Victor was a boy who liked to write stories. He wrote everywhere he went. He wrote at school, during his lessons. He wrote in the bus. He wrote when he visited his parents.
Victor lived with his grandparents. He liked to show them his stories, and every once in a while they would read one of them. ‘That’s not much of a happy ending, is it?’is all his grandmother ever said. Grandfather corrected his spelling and grammar.
When Victor got older, he asked his parents to read his stories. They explained that they couldn’t digest words, only images. He asked his grandfather if his parents were illiterate. Grandfather said ‘no, they just don’t like to read’.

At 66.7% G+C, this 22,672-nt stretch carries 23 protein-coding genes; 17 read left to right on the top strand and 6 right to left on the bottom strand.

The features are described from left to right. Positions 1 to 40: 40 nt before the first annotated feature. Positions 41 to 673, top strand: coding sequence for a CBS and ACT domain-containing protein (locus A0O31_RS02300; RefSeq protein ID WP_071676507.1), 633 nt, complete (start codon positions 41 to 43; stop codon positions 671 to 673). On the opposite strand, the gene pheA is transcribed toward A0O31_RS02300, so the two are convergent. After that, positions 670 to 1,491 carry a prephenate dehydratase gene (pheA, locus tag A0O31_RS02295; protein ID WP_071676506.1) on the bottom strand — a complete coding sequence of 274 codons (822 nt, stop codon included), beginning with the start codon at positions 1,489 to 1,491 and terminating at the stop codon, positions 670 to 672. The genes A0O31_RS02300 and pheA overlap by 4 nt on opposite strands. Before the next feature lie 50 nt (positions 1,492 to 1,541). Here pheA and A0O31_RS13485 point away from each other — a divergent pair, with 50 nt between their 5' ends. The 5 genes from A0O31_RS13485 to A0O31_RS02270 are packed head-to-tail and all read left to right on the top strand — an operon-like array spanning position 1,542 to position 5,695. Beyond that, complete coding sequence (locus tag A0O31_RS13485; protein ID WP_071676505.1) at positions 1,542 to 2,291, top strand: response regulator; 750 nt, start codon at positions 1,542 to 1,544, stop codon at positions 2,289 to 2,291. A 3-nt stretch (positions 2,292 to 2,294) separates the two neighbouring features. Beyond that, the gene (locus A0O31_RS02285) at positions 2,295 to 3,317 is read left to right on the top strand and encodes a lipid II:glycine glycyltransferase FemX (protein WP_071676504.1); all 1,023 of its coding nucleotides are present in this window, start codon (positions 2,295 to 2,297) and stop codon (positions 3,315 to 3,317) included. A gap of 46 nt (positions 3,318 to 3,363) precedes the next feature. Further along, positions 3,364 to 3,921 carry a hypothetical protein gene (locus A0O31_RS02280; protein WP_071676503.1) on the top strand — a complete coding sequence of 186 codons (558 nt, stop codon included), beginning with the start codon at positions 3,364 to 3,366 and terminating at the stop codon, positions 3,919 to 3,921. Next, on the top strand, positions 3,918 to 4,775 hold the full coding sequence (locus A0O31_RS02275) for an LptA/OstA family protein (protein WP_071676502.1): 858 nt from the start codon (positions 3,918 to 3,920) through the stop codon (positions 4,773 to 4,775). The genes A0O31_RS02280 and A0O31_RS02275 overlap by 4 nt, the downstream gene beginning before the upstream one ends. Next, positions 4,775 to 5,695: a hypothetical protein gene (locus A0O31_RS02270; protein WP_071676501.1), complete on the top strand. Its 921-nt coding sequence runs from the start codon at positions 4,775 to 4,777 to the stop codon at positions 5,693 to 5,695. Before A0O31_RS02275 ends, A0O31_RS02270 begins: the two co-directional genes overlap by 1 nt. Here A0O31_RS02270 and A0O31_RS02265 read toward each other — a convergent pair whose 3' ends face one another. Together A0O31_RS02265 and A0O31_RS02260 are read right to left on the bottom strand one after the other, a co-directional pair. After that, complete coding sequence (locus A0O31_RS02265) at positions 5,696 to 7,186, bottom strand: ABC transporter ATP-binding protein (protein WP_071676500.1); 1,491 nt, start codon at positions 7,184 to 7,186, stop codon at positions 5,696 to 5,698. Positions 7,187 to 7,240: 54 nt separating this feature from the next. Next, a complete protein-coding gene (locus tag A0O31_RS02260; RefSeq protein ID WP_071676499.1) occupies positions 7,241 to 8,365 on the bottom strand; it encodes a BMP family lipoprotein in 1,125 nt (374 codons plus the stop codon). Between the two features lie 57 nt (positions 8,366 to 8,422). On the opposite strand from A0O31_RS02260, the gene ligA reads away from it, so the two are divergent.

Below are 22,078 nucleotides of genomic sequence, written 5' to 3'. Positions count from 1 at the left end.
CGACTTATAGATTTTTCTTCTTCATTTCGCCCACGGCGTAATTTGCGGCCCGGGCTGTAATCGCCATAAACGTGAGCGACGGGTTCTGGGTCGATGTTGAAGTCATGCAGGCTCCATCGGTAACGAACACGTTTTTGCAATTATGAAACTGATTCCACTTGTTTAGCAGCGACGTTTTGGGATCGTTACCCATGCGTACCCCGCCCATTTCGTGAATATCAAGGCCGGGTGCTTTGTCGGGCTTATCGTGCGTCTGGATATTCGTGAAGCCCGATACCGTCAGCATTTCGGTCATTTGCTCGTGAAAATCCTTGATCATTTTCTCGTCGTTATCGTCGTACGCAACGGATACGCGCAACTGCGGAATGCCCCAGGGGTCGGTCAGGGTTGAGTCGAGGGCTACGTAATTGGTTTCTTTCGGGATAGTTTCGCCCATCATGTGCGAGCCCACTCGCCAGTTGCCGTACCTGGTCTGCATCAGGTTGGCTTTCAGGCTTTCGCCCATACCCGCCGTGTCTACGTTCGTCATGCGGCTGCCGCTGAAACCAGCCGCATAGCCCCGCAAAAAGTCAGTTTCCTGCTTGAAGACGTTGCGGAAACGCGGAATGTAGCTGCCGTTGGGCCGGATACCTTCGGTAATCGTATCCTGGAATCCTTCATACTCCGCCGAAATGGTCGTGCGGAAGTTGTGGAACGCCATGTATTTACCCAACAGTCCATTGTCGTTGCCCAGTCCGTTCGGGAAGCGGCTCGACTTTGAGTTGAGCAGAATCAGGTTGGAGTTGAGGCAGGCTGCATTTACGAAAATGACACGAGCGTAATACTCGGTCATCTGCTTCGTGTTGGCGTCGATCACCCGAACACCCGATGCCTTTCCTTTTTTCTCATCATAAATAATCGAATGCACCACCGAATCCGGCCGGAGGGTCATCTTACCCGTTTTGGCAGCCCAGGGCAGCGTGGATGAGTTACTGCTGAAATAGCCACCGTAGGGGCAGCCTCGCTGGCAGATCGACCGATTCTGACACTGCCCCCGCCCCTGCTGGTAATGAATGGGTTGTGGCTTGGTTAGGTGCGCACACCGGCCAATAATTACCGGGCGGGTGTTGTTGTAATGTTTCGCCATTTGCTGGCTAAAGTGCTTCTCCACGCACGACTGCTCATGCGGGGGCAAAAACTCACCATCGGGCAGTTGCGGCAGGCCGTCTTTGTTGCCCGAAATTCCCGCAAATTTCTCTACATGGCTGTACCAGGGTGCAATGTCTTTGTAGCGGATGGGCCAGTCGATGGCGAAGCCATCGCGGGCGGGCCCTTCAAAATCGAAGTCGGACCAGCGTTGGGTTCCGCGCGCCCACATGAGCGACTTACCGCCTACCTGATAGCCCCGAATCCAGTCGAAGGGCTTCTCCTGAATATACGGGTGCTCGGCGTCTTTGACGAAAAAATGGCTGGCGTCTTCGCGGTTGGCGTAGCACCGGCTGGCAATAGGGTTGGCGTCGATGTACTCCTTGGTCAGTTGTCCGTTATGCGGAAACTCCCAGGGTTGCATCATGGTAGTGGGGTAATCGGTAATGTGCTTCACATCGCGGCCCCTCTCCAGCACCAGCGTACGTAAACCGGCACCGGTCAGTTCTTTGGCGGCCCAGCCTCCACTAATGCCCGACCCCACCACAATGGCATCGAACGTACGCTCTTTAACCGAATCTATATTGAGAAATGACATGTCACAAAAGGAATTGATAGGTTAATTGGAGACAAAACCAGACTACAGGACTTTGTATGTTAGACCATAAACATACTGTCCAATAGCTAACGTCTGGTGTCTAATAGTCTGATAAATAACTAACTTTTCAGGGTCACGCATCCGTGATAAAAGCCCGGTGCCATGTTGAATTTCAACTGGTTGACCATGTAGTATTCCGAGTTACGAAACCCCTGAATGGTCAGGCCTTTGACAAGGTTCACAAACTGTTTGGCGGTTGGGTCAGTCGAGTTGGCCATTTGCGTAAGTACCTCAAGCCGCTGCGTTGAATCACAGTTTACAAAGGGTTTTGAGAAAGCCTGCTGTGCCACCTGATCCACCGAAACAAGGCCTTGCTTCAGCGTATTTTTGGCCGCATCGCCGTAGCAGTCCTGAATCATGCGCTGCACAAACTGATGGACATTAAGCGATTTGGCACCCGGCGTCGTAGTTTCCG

Victor never gave up. He wrote and wrote. His spelling and grammar became impeccable. Still his grandfather would only comment on alleged mistakes. Victor once asked him what difference grammar and spelling made to the quality of a story. Grandfather refused to look at him and yelled ‘you should know that by now’. Victor just wrote another story.
Grandmother kept wishing for happier endings. He once asked what that meant, a happy ending. She couldn’t explain it, she had only been taught how to complain.
Victor turned into a man who liked to write stories. He wrote poetry, he wrote prose. He even wrote television scripts for a while. His parents always admired the director.
Victor never got angry. He just wrote. His last story was about a young woman who murdered both her parents and her grand parents. ‘That’s not much of a happy ending, is it?’ his grandmother said. She never read his last words. He had chiselled them into the spotted marble himself.